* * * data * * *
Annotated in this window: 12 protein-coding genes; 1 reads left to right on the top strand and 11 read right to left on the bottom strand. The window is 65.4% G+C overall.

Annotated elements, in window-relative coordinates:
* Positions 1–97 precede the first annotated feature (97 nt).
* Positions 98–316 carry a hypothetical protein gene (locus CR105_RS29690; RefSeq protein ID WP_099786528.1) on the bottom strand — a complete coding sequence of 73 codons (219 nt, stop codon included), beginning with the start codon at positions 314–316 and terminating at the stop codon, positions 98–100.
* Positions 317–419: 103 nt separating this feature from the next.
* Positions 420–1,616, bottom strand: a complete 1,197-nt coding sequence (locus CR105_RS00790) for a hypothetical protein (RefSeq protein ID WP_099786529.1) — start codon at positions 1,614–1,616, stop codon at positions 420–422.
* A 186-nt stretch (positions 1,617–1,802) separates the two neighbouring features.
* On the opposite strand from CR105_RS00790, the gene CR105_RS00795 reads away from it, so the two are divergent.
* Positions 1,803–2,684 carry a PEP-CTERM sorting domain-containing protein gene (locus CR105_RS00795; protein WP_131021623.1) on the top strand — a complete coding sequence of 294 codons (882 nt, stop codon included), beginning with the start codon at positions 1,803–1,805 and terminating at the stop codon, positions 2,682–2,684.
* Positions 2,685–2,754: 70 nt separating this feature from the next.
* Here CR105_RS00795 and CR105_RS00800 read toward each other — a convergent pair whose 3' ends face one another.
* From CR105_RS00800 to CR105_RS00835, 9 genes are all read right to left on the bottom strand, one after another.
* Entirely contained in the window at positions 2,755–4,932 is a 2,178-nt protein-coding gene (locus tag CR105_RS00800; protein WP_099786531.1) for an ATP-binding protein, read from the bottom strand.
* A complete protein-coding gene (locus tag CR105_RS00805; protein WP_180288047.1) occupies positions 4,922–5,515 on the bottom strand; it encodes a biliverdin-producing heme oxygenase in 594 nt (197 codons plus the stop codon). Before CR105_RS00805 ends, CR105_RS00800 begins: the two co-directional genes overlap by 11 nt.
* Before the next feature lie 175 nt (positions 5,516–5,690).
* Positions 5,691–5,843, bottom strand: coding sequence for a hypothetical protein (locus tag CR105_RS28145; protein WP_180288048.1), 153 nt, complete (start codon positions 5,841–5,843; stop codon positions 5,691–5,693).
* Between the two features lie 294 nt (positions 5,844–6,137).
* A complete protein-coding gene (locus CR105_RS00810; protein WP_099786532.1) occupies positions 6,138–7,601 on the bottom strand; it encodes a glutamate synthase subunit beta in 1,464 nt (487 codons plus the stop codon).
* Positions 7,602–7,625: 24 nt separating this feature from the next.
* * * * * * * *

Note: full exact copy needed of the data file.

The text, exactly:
Annotated in this window: 12 protein-coding genes; 1 reads left to right on the top strand and 11 read right to left on the bottom strand. The window is 65.4% G+C overall.

Annotated elements, in window-relative coordinates:
* Positions 1–97 precede the first annotated feature (97 nt).
* Positions 98–316 carry a hypothetical protein gene (locus CR105_RS29690; RefSeq protein ID WP_099786528.1) on the bottom strand — a complete coding sequence of 73 codons (219 nt, stop codon included), beginning with the start codon at positions 314–316 and terminating at the stop codon, positions 98–100.
* Positions 317–419: 103 nt separating this feature from the next.
* Positions 420–1,616, bottom strand: a complete 1,197-nt coding sequence (locus CR105_RS00790) for a hypothetical protein (RefSeq protein ID WP_099786529.1) — start codon at positions 1,614–1,616, stop codon at positions 420–422.
* A 186-nt stretch (positions 1,617–1,802) separates the two neighbouring features.
* On the opposite strand from CR105_RS00790, the gene CR105_RS00795 reads away from it, so the two are divergent.
* Positions 1,803–2,684 carry a PEP-CTERM sorting domain-containing protein gene (locus CR105_RS00795; protein WP_131021623.1) on the top strand — a complete coding sequence of 294 codons (882 nt, stop codon included), beginning with the start codon at positions 1,803–1,805 and terminating at the stop codon, positions 2,682–2,684.
* Positions 2,685–2,754: 70 nt separating this feature from the next.
* Here CR105_RS00795 and CR105_RS00800 read toward each other — a convergent pair whose 3' ends face one another.
* From CR105_RS00800 to CR105_RS00835, 9 genes are all read right to left on the bottom strand, one after another.
* Entirely contained in the window at positions 2,755–4,932 is a 2,178-nt protein-coding gene (locus tag CR105_RS00800; protein WP_099786531.1) for an ATP-binding protein, read from the bottom strand.
* A complete protein-coding gene (locus tag CR105_RS00805; protein WP_180288047.1) occupies positions 4,922–5,515 on the bottom strand; it encodes a biliverdin-producing heme oxygenase in 594 nt (197 codons plus the stop codon). Before CR105_RS00805 ends, CR105_RS00800 begins: the two co-directional genes overlap by 11 nt.
* Before the next feature lie 175 nt (positions 5,516–5,690).
* Positions 5,691–5,843, bottom strand: coding sequence for a hypothetical protein (locus tag CR105_RS28145; protein WP_180288048.1), 153 nt, complete (start codon positions 5,841–5,843; stop codon positions 5,691–5,693).
* Between the two features lie 294 nt (positions 5,844–6,137).
* A complete protein-coding gene (locus CR105_RS00810; protein WP_099786532.1) occupies positions 6,138–7,601 on the bottom strand; it encodes a glutamate synthase subunit beta in 1,464 nt (487 codons plus the stop codon).
* Positions 7,602–7,625: 24 nt separating this feature from the next.